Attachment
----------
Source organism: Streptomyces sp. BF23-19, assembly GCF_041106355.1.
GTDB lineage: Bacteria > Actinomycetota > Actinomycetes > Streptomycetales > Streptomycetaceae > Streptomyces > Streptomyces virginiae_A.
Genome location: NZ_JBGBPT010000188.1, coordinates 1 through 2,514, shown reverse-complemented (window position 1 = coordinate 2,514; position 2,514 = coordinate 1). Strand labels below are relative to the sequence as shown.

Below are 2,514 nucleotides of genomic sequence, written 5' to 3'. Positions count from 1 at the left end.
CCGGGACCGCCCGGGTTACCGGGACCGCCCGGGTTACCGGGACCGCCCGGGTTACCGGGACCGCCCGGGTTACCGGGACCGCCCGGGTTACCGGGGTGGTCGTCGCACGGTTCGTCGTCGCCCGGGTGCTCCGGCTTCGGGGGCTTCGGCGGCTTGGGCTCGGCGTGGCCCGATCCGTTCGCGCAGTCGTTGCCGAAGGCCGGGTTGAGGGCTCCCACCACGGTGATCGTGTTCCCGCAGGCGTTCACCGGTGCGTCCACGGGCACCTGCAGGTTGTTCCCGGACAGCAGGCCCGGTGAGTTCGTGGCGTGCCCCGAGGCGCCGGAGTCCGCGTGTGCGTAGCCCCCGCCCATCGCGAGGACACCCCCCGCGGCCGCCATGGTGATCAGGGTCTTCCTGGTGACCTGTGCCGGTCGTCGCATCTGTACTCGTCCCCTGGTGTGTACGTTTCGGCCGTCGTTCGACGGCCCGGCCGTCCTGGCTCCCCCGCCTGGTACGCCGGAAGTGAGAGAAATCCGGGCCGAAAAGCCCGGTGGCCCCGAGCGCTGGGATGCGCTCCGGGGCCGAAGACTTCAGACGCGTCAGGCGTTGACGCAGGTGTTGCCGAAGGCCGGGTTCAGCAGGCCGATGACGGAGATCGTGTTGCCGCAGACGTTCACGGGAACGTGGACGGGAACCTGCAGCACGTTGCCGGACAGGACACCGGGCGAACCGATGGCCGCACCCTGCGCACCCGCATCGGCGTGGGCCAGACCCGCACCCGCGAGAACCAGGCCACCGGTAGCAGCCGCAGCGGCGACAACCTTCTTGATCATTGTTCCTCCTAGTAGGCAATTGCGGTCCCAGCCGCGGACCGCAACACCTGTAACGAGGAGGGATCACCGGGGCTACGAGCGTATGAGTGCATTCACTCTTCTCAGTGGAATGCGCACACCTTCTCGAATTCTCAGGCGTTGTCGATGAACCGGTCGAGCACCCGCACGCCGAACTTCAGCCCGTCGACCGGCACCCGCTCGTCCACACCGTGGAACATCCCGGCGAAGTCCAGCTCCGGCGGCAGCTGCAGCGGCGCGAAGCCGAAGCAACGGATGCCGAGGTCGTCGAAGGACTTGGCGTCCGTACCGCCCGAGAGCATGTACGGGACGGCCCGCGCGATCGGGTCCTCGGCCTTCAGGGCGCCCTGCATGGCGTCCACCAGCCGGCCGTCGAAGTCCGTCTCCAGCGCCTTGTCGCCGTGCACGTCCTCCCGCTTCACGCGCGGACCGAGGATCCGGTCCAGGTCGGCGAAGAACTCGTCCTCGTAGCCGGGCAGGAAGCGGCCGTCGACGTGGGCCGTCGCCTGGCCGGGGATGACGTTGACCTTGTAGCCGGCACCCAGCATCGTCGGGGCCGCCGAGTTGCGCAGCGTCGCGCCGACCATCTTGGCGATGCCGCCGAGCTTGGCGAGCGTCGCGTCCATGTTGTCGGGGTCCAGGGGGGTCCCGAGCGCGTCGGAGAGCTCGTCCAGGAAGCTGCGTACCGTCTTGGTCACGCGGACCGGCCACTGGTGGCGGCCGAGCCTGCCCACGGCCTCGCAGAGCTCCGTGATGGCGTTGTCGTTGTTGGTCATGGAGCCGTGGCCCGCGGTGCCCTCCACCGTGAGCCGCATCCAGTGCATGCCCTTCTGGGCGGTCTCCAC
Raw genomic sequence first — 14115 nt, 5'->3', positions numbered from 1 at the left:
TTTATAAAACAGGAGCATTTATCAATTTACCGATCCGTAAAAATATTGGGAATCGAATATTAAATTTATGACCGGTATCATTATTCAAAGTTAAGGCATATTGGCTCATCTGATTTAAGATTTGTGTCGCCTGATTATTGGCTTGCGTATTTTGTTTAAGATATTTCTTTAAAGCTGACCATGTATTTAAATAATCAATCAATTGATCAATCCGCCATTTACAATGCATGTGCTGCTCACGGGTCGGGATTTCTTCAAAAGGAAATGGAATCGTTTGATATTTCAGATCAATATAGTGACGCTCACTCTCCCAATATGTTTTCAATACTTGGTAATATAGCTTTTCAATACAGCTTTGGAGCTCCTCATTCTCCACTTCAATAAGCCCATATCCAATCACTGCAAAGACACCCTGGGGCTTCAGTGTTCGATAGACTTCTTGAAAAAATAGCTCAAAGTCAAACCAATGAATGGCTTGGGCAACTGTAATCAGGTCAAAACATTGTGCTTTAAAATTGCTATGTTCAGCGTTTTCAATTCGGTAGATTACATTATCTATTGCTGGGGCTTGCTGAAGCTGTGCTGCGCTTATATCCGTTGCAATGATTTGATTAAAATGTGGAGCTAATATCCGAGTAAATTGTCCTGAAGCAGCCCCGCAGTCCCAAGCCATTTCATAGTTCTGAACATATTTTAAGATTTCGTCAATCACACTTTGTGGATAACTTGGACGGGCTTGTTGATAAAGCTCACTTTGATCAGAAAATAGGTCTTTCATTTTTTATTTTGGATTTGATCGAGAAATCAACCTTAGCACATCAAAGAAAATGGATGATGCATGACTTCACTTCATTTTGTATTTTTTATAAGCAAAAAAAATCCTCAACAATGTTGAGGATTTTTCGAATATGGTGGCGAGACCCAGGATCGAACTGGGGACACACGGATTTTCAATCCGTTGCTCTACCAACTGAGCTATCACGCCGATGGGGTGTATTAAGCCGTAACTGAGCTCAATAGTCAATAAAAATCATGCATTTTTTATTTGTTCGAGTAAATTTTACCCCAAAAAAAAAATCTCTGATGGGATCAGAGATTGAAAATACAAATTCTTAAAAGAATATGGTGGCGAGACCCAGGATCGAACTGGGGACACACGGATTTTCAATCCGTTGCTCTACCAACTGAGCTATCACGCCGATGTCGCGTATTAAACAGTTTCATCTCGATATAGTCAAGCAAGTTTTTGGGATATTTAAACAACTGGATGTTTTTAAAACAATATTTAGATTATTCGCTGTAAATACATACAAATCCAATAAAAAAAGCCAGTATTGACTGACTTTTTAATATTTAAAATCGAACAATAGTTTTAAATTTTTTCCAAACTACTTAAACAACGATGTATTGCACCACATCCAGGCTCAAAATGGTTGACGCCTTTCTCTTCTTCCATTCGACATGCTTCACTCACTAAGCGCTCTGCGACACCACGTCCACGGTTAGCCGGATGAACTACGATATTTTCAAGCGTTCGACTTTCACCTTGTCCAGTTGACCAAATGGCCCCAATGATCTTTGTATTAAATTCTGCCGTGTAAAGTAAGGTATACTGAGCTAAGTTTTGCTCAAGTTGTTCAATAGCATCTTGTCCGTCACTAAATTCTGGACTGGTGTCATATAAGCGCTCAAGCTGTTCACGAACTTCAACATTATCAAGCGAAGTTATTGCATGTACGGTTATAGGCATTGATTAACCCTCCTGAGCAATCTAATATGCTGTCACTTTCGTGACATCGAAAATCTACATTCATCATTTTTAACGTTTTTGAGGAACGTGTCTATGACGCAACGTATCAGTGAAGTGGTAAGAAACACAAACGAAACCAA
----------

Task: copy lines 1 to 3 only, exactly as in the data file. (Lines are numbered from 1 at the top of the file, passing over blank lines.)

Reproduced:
Source organism: Streptomyces sp. BF23-19, assembly GCF_041106355.1.
GTDB lineage: Bacteria > Actinomycetota > Actinomycetes > Streptomycetales > Streptomycetaceae > Streptomyces > Streptomyces virginiae_A.
Genome location: NZ_JBGBPT010000188.1, coordinates 1 through 2,514, shown reverse-complemented (window position 1 = coordinate 2,514; position 2,514 = coordinate 1). Strand labels below are relative to the sequence as shown.